Musical features senior citizens
Fittingly enough, an upcoming local musical about senior citizens actually made its start as an item on a “bucket list.”
Alexander Caputo can now cross “produce a musical” off that list. The 69-year-old has also recently marked off “get an earring and a tattoo.” At a Christmas party in 2009, he proposed the idea of a senior-based play to Karen Helenthal, a longtime friend and Winter Springs resident with a writing skill that matched his vision.
“It’s like she’s in my mind,” Caputo said. “She can create what I put out.”
Setting the stage
The musical comedy, called “Suddenly Seniors,” produced and funded by Caputo, will have its big debut March 25 at The Plaza Theater in Orlando. The play follows a group of seniors who decide to put on their own show to raise money to save the senior trailer park they live in, which is being foreclosed on.
There will be 12 musical numbers, six recognizable favorites and six original works by local songwriter Glen Gettings. All of the cast members and creative team are older than 50, excluding one actress, whom they call an “aspiring senior.” The play’s tagline is “We’re not done yet,” and Helenthal said that’s the message she hopes the audience receives.
“Too often we forget that there’s an accomplishment in reaching an older age,” she said. “It’s all about aspiring to be a senior.”
Helenthal, who said she ended up being a writer by accident, spent years writing promotional scripts for companies and then started her own keepsake business, Expressions from the Heart. Each item purchased comes with a sentiment written by Helenthal, which has kept her pen to paper over the years. But this is the first time that Helenthal has written a play. She said she loves the power and motivation that words can hold for people.
“I just find our language to be a wonderful tool,” she said.
Life after 50
She hopes audiences use her play to realize that seniors can still find new love, adventures and friendships, even though today they can be perceived as “done” with life.
“You don’t have to give up,” Helenthal said. “As long as you’re living and breathing, you still have a life worth celebrating.”
The cast agreed.
“It is really a time to embrace,” said Carlene Mitchell, a Winter Park resident who plays Georgia Jones in the musical.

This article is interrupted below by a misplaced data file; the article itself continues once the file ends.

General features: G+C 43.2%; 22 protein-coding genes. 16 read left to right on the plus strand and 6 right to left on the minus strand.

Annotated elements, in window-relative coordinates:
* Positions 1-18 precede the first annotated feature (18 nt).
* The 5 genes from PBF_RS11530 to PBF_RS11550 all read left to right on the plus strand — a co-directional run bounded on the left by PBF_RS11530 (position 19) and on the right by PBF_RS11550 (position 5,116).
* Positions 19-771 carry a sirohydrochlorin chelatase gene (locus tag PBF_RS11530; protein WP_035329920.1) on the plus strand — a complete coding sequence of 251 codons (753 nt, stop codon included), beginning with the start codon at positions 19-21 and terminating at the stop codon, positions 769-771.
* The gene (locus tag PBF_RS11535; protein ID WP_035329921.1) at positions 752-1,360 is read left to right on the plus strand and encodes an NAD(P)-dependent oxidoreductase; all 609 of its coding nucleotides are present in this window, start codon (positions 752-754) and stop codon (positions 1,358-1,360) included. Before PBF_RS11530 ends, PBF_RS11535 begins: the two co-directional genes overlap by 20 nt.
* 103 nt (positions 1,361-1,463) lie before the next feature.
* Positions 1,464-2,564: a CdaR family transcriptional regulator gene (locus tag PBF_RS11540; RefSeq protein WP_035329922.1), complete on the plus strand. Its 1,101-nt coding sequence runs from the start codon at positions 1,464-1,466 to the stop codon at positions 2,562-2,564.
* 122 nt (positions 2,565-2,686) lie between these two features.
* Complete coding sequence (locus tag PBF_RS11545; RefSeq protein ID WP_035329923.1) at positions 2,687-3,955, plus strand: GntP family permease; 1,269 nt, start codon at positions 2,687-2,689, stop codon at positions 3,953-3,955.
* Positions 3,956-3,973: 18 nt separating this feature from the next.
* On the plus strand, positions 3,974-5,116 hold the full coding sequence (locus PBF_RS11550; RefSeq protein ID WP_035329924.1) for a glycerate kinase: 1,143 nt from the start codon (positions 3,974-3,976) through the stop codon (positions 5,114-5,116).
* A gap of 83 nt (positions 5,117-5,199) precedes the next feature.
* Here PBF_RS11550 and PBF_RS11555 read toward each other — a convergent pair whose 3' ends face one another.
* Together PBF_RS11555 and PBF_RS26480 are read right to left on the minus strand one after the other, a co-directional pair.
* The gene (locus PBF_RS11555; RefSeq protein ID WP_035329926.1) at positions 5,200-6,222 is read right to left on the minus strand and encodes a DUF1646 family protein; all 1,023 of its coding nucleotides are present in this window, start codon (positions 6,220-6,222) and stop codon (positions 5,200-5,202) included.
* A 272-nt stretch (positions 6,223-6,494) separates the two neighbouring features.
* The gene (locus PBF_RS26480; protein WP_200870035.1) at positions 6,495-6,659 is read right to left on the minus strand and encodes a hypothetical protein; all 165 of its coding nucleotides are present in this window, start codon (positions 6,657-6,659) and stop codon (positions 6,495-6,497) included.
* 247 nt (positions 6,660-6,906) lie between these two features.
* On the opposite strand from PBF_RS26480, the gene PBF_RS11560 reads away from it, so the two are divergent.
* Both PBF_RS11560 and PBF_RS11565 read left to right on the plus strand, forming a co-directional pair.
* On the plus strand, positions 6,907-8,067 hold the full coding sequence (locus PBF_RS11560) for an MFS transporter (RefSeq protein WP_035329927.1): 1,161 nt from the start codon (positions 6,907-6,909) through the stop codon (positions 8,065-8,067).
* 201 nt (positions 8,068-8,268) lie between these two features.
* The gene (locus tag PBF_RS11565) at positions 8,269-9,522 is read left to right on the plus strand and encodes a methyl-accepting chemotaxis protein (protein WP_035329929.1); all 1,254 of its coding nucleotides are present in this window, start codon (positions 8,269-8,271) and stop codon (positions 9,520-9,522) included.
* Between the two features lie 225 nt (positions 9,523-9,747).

And for those younger audience members, the team hopes that they’ll learn to appreciate what the seniors in their lives have to offer — invaluable wisdom and advice.
“You can’t replace life experience with anything,” said Mark Huffman, director and choreographer for the play.
Anyone can relate
Helenthal also said that anyone can relate to the “senior boomers” her characters are experiencing. In a competitive economy where newer, faster skills and technologies are developed every day, even 30-somethings can find themselves feeling a little worried at the thought of competing with new college grads.
The cast could really relate as well, all saying that they see themselves in their characters. And, considering they’re in an industry that doesn’t value the senior age group, this play put life into some dead careers, which also mirrors the overall message. They said they’re happy to participate in a show about seniors by seniors, a uncommon occurrence.
“At this age it’s rare that we get to see ourselves onstage,” said Winter Park resident Natalie Doliner, character Margaret’s understudy. “It’s nice to see a whole show for us.”
Helenthal can’t wait to see her and Caputo’s message spoken, sang and danced in front of an audience.
“I think I’m just going to feel like the moon was hung just for me,” she said.
“Suddenly Seniors” starts playing Thursday, March 24, with the official opening Friday at The Plaza Theater in Orlando. For more information and to buy tickets, visit www.suddenlyseniorsthemusical.com